Why Is This Season of 'Downton Abbey' So Boring? Everyone's Married Now

The PBS drama's portrayal of matrimony didn't need to be this excruciating.

The PBS aristocracy drama made courtship fascinating, but the committed relationships that resulted have been deathly dull. It didn't have to be this way, though.

banner crawleys wedding.jpg

The post contains spoilers for the most recent two episodes of Downton Abbey to air in America.

"People like us are never unhappily married." Such was the Dowager Countess's typically pragmatic advice on this week's Downton Abbey as Lord and Lady Grantham struggled in the wake of their youngest daughter's death. But while the dwellers of the estate may not be unhappily married, this season has proven that they can certainly be boringly married. With each passing episode, the unpleasant truth about Downton Abbey becomes clearer: This show is terrible at romance. Or at least at sustaining it once the lovers in question have walked down the aisle.

Take what's arguably the most shocking plot twist to date, Lady Sybil's death following childbirth. Tom Branson, the Irish chauffeur she ran off with last season, stood by her side, but his reaction and the tragic end of their upstairs-downstairs romance barely registered. The truly heartbreaking moments came from other members of the Downton crew: mother Cora sitting vigil by the bed, the tearful reaction of the staff below to the death of everyone's favorite upstairs resident, and the image of the indomitable Dowager Countess slumped and saddened in her mourning black.

My interest in the Sybil/Branson pairing had waned long before her death. Likewise, the great romance between imperious Lady Mary and heir to the estate Matthew Crawley—one of the central pleasures of the show in the first two seasons—has been reduced to endless marital squabbling about money and redecorating (although it was gratifying to witness a rare moment of tenderness between the two in Sunday's installment.) Meanwhile, sweet maid Anna was finally successful in her quest to clear valet husband Bates of the murder of his ex-wife, but the only relief I felt was in being released from this excruciatingly dull storyline.

The problem is that we almost never see these couples interacting outside the confines of their designated post-marital storylines: Branson's revolutionary zeal, Matthew and Mary's differing opinions on how to run Downton, Anna and Bates vs. the evil murder-framing ex-wife. Whatever chemistry once brewed between the pairs has been squelched by the demands of their plot contrivances.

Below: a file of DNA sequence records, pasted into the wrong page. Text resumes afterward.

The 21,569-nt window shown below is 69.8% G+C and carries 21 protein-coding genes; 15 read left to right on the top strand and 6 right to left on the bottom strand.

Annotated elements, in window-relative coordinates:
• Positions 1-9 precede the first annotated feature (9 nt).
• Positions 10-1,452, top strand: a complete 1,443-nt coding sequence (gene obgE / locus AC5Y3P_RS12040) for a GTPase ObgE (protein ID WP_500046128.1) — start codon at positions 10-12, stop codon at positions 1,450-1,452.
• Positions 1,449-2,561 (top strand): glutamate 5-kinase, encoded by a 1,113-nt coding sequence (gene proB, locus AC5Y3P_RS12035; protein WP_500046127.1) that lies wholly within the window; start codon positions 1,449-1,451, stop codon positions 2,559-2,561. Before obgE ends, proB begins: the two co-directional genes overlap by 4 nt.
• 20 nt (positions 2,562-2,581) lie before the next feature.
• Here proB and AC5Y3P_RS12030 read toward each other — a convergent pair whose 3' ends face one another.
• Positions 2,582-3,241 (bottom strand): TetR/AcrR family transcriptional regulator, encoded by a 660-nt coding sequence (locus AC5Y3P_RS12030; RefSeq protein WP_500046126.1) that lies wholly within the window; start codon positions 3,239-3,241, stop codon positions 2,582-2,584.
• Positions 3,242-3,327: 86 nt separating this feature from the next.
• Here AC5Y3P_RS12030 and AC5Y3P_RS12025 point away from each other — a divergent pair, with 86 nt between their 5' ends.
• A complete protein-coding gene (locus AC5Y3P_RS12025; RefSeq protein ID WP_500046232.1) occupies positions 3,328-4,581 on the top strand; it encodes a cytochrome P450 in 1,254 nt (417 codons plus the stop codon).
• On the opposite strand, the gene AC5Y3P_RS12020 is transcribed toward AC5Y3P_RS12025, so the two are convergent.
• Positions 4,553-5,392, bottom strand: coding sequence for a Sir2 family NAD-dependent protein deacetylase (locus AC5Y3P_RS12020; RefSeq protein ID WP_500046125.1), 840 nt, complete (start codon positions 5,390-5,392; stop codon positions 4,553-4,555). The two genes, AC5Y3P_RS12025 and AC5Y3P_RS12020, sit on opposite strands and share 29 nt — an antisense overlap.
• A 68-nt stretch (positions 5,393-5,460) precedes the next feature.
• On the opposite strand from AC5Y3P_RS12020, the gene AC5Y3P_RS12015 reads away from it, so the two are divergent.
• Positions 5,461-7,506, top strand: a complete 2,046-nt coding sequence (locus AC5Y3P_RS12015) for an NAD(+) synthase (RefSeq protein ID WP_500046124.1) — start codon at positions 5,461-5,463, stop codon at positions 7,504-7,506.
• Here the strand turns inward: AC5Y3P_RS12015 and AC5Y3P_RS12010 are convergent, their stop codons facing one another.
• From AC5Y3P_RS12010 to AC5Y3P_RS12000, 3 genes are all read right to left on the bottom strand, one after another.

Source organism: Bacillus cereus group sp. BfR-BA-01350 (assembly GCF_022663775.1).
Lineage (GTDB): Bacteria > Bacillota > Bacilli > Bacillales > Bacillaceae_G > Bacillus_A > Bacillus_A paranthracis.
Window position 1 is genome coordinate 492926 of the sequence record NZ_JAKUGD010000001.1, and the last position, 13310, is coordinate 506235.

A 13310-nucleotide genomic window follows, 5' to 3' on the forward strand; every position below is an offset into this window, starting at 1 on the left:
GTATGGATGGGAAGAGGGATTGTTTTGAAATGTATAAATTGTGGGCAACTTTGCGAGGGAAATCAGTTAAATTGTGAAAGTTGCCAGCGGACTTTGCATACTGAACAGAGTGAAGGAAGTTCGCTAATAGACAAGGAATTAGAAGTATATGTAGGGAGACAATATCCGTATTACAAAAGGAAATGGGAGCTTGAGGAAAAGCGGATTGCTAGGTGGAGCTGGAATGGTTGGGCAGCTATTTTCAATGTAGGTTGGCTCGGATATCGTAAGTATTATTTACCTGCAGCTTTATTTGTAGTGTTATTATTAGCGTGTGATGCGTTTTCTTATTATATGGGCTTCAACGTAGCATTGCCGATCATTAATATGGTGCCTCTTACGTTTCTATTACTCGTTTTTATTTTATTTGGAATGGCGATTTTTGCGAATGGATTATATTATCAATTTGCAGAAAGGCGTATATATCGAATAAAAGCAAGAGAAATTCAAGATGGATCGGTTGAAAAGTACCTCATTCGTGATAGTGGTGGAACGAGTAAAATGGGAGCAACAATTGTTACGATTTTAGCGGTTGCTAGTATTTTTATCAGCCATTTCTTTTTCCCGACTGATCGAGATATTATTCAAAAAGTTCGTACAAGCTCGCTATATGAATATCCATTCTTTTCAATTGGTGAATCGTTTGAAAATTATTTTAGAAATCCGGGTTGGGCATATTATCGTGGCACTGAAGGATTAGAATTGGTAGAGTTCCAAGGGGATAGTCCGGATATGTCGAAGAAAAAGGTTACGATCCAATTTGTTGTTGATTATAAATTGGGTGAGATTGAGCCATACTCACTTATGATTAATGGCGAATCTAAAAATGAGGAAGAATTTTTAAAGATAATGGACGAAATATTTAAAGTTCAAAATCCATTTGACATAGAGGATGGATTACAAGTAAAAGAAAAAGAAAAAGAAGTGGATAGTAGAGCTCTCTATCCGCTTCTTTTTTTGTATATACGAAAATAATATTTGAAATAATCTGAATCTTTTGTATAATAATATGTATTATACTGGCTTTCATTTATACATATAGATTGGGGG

You could argue, as show creator Julian Fellowes does in spoiler-filled article that I will not link to (OK, fine, illegal downloaders, here you go), that the characters are made to suffer and to pine, and we would soon tire of watching them wallow in domestic bliss. But that is a feeble excuse. At its best, Downton Abbey is a wildly entertaining study of traditions and social mores and the fabulously costumed people who stand against the tides of change. Although the series has abandoned any hint of its early nuance in favor of operatic drama, my favorite Downton moments have always been the small ones—like Sybil showing up to dinner in a pair of harem pants, or the Dowager Countess doing battle with a swivel chair.

It was the quiet scenes of kindness and shared understanding that made Anna and Bates so easy to root for before they descended into dull martyrdom. Likewise, Mary and Matthew's spirited wit and mutual admiration didn't have to die once they were married. The PBS Masterpiece Classic crowd is accustomed to period dramas and literary adaptations that end with weddings (Jane Austen may have been on to something by never giving us a scene of Elizabeth and Darcy bickering over a new color scheme for the drawing room), but Downton has an intriguing opportunity to reveal the inner lives, fears and desires of these couples once the formalities of courtship have been dropped. Instead, the show has opted to continue wringing out the same tired storylines.

Nowhere is the dearth of passion of more evident than in the characters' sex lives. I cringe thinking back to Anna and Bates's stilted pillow talk the morning after their wedding: "Well Mrs. Bates, you've had your way with me." (Blech.) Or when Lord Grantham inquired about the honeymoon and Matthew creepily intoned, "My eyes have been opened."

As poorly as Downton does marriage, it excels at courtship and intrigue—such as the case of the dashing foreign visitor, Mr. Pamuk, who in Season One paid a clandestine visit to Lady Mary's bedchamber. None of the awkward encounters between the partners have managed to match the heat between Mary and the doomed Pamuk, and that interlude resulted in a corpse. Somehow, the mantle of most interesting will-they-or-won't-they couple has been picked up this season by kindly housekeeper Mrs. Hughes and upright butler Carson. At this point I'm much more interested in watching the sparks (sedately) fly as they make toast together than I am in witnessing any of the established couples in action.

I'm also tempted to make old maidish middle sister Edith my new Downton Abbey heroine, particularly as she is in the process of transforming herself into an opinionated lady writer for the Downton Town Crier, or some such publication. Acquitting herself admirably after being jilted at the altar, Edith may have had the line of the season when she declared, "Spinsters get up for breakfast."

Given the alternatives presented, a girl could do a lot worse.